Migrant crisis will return to Europe with a vengeance, by Roger Boyes.
The problem with this Brussels blend of catastrophism and complacency is that lurking around the corner there are real threats, not imaginary hobgoblins. Mass immigration dropped in 2016 but is likely to soar again next year as the cracks widen in refugee management worldwide.
A grizzled refugee professional set out his fears the other day. “We don’t really know who many of them are,” he said, talking of migrants arriving in Greece and Italy over the past few months. “We often don’t know their true nationality or names, their network of friends in Europe, who helped them to come over. They’re not saying, and we’re not asking.”
Erdogan meanwhile is pressing the EU, and Germany in particular, to honour a promise of visa-free travel to Europe for Turks; European parliamentarians say the post-coup crackdown has made this all but impossible. As Erdogan deepens his autocratic hold, so he is ready to take a calculated risk. If he doesn’t get more positive signals from Chancellor Merkel by the spring of 2017, he will let the swollen legions of refugees in his country make their way towards EU shores.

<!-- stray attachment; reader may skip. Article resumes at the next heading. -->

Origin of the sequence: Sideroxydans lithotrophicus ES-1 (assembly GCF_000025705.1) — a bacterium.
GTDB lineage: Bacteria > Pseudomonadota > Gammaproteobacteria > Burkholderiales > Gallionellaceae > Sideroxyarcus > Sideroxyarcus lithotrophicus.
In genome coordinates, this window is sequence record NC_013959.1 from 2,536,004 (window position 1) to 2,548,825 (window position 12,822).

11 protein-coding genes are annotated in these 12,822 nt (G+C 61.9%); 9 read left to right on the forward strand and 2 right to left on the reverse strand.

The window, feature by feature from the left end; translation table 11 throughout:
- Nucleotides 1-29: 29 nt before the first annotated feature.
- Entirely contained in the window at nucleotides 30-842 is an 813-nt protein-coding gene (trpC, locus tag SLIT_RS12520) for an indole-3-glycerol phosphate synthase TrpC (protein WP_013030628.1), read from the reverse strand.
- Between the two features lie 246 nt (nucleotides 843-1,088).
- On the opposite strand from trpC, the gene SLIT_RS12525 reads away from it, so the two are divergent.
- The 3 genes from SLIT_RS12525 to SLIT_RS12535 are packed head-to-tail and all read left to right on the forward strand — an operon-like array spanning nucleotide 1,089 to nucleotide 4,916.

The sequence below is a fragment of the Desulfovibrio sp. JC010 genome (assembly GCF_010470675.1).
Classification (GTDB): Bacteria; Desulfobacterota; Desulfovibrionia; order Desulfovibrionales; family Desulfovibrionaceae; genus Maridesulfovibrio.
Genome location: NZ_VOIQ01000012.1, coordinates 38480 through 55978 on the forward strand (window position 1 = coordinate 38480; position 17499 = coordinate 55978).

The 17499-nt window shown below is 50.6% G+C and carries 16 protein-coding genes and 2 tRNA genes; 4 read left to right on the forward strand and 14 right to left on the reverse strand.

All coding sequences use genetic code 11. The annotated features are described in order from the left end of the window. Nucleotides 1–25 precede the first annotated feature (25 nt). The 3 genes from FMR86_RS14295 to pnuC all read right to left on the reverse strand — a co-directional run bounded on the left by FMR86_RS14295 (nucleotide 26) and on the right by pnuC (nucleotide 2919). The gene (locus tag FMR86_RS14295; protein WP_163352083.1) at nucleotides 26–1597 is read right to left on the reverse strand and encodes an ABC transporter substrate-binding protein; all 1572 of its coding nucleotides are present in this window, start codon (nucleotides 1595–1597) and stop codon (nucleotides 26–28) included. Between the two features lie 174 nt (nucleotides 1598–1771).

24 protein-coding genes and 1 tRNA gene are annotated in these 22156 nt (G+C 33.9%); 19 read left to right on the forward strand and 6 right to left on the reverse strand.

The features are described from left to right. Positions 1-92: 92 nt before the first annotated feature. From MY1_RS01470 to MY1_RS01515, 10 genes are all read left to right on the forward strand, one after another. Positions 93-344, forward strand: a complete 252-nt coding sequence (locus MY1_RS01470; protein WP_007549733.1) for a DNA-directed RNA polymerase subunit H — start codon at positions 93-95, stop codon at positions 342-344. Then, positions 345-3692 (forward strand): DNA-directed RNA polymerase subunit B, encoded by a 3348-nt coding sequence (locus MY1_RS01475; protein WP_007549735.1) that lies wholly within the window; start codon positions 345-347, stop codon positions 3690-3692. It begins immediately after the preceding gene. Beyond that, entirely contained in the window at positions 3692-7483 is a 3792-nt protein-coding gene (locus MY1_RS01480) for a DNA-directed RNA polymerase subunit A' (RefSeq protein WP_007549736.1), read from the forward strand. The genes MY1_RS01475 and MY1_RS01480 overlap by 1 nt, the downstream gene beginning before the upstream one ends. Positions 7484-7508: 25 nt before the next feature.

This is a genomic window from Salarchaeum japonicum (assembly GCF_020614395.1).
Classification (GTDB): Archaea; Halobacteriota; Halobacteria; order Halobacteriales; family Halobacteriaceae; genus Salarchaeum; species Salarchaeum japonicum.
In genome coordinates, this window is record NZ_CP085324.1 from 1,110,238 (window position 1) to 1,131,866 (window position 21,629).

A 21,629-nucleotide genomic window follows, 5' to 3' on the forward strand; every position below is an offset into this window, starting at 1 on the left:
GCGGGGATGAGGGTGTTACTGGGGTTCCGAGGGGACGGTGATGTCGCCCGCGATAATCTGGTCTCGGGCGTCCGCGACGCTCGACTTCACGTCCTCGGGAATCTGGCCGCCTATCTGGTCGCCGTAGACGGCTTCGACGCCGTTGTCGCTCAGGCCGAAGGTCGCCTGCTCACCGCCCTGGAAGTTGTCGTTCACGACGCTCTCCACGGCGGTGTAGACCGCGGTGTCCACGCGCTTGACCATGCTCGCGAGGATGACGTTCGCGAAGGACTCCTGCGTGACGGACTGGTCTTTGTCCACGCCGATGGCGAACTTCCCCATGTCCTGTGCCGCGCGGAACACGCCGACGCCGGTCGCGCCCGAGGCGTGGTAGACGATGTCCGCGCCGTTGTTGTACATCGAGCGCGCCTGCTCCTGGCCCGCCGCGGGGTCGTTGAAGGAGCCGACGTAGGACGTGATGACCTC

The timing is significant. Dutch elections are in March, with the ultranationalist Geert Wilders already making hay; by then Marine Le Pen’s presidential bid will be well under way. Both the Dutch and the French establishments will try unsuccessfully to keep Turkish visa liberalisation off the menu. If a migrant exodus is then unleashed, it will gnaw away at Angela Merkel’s support, endangering her own re-election in the autumn.
hat-tip Stephen Neil